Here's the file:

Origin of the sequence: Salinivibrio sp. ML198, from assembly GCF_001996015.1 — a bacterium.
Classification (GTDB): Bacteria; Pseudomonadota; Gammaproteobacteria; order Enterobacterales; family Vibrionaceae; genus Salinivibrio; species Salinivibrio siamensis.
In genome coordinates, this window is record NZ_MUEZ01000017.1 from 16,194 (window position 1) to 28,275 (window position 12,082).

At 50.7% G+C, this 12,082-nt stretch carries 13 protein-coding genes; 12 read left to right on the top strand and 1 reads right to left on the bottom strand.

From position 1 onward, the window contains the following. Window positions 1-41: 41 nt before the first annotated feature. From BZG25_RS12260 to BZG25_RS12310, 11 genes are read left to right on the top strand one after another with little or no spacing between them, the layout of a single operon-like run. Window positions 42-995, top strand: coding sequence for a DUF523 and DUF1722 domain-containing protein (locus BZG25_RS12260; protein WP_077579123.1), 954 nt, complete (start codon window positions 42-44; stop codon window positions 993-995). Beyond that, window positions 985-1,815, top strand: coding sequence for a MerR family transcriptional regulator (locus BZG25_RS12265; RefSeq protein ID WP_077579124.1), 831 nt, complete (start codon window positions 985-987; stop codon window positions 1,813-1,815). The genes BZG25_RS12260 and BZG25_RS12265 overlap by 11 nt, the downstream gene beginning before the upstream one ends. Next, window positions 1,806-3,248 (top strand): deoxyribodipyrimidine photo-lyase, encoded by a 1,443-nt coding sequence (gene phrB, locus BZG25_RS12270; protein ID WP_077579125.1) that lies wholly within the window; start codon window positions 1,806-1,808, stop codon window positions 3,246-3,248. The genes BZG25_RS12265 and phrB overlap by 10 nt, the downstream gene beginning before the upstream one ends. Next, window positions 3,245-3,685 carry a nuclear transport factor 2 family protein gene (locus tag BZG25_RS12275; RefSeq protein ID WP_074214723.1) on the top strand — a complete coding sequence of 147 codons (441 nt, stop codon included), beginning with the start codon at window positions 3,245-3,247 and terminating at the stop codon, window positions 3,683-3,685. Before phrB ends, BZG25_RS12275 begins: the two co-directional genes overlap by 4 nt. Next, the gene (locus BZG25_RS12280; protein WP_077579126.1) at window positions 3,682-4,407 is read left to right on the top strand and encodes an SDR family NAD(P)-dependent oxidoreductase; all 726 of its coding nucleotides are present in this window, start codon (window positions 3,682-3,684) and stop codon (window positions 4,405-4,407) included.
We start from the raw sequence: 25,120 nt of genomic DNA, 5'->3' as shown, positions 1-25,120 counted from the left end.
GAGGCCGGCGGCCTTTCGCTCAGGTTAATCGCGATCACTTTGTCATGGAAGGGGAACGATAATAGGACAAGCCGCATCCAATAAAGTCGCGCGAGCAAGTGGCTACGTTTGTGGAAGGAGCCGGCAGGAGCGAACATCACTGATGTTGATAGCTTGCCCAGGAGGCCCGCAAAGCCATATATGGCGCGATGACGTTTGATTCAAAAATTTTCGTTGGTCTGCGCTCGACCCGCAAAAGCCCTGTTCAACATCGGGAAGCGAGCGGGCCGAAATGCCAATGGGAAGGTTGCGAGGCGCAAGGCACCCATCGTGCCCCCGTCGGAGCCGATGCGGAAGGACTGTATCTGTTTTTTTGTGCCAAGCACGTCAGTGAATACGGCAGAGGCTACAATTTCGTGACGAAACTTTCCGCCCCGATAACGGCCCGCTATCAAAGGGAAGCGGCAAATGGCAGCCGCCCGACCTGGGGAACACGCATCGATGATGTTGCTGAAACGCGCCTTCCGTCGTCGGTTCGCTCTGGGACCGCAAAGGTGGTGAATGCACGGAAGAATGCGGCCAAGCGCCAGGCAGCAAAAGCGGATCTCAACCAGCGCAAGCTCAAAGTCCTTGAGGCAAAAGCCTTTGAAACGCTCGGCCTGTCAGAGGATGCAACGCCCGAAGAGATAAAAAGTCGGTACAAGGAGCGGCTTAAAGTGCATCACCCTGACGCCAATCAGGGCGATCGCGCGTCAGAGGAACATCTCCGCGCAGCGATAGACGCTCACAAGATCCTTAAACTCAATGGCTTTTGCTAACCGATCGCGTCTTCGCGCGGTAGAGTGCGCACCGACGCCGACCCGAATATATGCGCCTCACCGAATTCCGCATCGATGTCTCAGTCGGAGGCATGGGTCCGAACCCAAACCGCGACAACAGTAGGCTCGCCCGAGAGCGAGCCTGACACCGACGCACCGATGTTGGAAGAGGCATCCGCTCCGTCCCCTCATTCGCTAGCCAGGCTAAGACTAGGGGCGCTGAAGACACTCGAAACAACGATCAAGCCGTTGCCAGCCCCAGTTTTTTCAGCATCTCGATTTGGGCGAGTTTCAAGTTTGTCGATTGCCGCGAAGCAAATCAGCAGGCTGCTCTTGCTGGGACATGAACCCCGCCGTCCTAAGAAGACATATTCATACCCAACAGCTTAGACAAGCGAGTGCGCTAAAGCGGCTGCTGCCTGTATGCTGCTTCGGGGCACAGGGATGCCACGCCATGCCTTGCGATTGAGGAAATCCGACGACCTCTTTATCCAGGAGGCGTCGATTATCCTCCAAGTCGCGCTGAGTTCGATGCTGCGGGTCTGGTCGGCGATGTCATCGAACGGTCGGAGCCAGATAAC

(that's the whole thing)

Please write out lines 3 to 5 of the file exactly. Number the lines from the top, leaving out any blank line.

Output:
In genome coordinates, this window is record NZ_MUEZ01000017.1 from 16,194 (window position 1) to 28,275 (window position 12,082).

At 50.7% G+C, this 12,082-nt stretch carries 13 protein-coding genes; 12 read left to right on the top strand and 1 reads right to left on the bottom strand.

From position 1 onward, the window contains the following. Window positions 1-41: 41 nt before the first annotated feature. From BZG25_RS12260 to BZG25_RS12310, 11 genes are read left to right on the top strand one after another with little or no spacing between them, the layout of a single operon-like run. Window positions 42-995, top strand: coding sequence for a DUF523 and DUF1722 domain-containing protein (locus BZG25_RS12260; protein WP_077579123.1), 954 nt, complete (start codon window positions 42-44; stop codon window positions 993-995). Beyond that, window positions 985-1,815, top strand: coding sequence for a MerR family transcriptional regulator (locus BZG25_RS12265; RefSeq protein ID WP_077579124.1), 831 nt, complete (start codon window positions 985-987; stop codon window positions 1,813-1,815). The genes BZG25_RS12260 and BZG25_RS12265 overlap by 11 nt, the downstream gene beginning before the upstream one ends. Next, window positions 1,806-3,248 (top strand): deoxyribodipyrimidine photo-lyase, encoded by a 1,443-nt coding sequence (gene phrB, locus BZG25_RS12270; protein ID WP_077579125.1) that lies wholly within the window; start codon window positions 1,806-1,808, stop codon window positions 3,246-3,248. The genes BZG25_RS12265 and phrB overlap by 10 nt, the downstream gene beginning before the upstream one ends. Next, window positions 3,245-3,685 carry a nuclear transport factor 2 family protein gene (locus tag BZG25_RS12275; RefSeq protein ID WP_074214723.1) on the top strand — a complete coding sequence of 147 codons (441 nt, stop codon included), beginning with the start codon at window positions 3,245-3,247 and terminating at the stop codon, window positions 3,683-3,685. Before phrB ends, BZG25_RS12275 begins: the two co-directional genes overlap by 4 nt. Next, the gene (locus BZG25_RS12280; protein WP_077579126.1) at window positions 3,682-4,407 is read left to right on the top strand and encodes an SDR family NAD(P)-dependent oxidoreductase; all 726 of its coding nucleotides are present in this window, start codon (window positions 3,682-3,684) and stop codon (window positions 4,405-4,407) included.